Holiday shopping pops up downtown

Published 9:49 pm Monday, December 2, 2019

Shoppers came to North Main Street for the {Re}Stored Pop-Up Shops in downtown Suffolk on Small Business Saturday, where they supported local businesses as they crossed off items on their Christmas lists.

The fifth annual {Re}Stored Pop-Up Shop featured more than 40 different vendors with a wide array of different items in Suffolk’s historic downtown district.

Shoppers enjoyed hot chocolate and coffee provided by downtown’s Pourfavor coffee shop, plus eggnog crepes cooked up by The Pinner House, while they examined wares in downtown storefronts and inside the big tent beside SunTrust bank on North Main Street.

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Windsor resident Kathy Queen was looking for Christmas gifts on Saturday and was impressed by the number of different vendors.

“I didn’t realize it would be this big,” Queen said, adding that the reasonable prices were a “nice surprise,” as well.

Carol Schwartz and her sister, Wendy Myers, had a table in front of the tent by SunTrust bank to raise money for Relay for Life. Schwartz, 58, and Myers, 55, are part of a Relay for Life team with the 1Foot 2Foot Centre for Foot and Ankle Care on North Main Street.

The sisters lost their parents, Jack and Joyce Holland, to cancer within the past five years, and Saturday marked the four-year anniversary of their mother’s death.

All of the proceeds from the repurposed, handmade goods they sold on Saturday went directly to Relay for Life.

“The reason that I do it so my kids don’t have to Relay,” Schwartz said.

The sisters repurposed different items and made them into appealing gifts. They cut up shirts from past Relay for Life events and made them into reusable bags, as well as dog toys. Myers took different small containers and used them to hold tiny succulents.

Schwartz said that the Small Business Saturday event was going “pretty well” despite the light drizzle in the morning, along with the winter chill and overcast skies.

“It’s been good so far,” she said. “It’s good to see all the community coming out supporting everybody.”

Shoppers from the community perused through the different vendors inside the big tent on North Main Street.

Cami Barnes, the owner and baker of JC3 Family Farm, offered up tasty flavors of homemade bread, fudge, cookies and more baked goods with help from her daughter Jolie, 16.

Barnes said that she and her daughter had a “pretty steady stream of customers” in their corner of the tent, including some of their regulars. It was their first year with a space at the annual event.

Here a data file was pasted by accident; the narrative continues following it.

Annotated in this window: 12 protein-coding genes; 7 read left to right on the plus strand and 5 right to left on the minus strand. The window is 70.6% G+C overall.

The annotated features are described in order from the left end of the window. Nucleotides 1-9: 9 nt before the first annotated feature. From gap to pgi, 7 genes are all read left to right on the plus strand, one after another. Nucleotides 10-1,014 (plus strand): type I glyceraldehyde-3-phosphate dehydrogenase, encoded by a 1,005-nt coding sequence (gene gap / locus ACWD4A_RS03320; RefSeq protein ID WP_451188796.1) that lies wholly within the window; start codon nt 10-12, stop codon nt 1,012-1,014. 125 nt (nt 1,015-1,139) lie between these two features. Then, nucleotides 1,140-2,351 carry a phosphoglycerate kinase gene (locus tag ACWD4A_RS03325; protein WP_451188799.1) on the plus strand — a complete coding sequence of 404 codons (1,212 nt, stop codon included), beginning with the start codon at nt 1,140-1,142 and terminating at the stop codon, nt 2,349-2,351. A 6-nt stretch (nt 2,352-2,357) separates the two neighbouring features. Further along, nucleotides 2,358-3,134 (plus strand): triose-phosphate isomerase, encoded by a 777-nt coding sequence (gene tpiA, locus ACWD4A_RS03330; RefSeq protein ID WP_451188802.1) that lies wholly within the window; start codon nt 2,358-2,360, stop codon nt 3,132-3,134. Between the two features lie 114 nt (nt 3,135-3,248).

“I think it’s really good to draw the community together,” Barnes said, “and I was thankful too that it was a free event for us, as local businesses. I would probably do it again.”

There were loads of delicacies on sale to satisfy many appetites, like the jams and soups made by Husky Homemade, which also sold crocheted items.

Zakery Owens, a 10-year-old artist that’s had space in the SPARC Shoppe on North Main Street since September, brought his own neat works.

Zakery’s Creations featured a number of Zakery’s recyclable bag holders that he sewed with different patterns of fabric. He had stuffed animals that he had shaped like dinosaurs, with patterns that included the likes of Wonder Woman and Batman.

The young artist learned how to sew from his great-grandmother, Betty Harris, whom he calls “Granny,” Zakery’s grandmother, Deborah Hewett, said at his booth on Saturday.

He first started doing his recyclable bag holders as gifts for his teachers and family, and his creativity brought him to Small Business Saturday.

“He’s 10 years old (and) loves to do this in his spare time,” Hewett said. “Him and his Granny get in the kitchen and set it all up. She’s taught him how to do quite a few things.”

The SPARC Shoppe, Cecelia’s Boutique and Gifts and other businesses on North Main Street drew customers during the Saturday event.

Deanna Holt, economic development manager for the Suffolk Department of Economic Development, thanked all of the shoppers who came out to support local businesses on Saturday.

“Economic Development would like to thank everyone that came out Saturday to support our local retailers and restaurants,” Holt wrote in an email.  “With over 40 vendors present, we hope shoppers found the unique gifts they were looking for.”

Cecelia Strickland, the owner of Cecelia’s Boutique and Gifts, said she was happy to see everyone come out to support small local businesses like hers, and that she wants shoppers to know that Suffolk’s small business community has a lot to offer shoppers.

“You don’t need to drive 50 to 100 miles. We have it right here,” she said.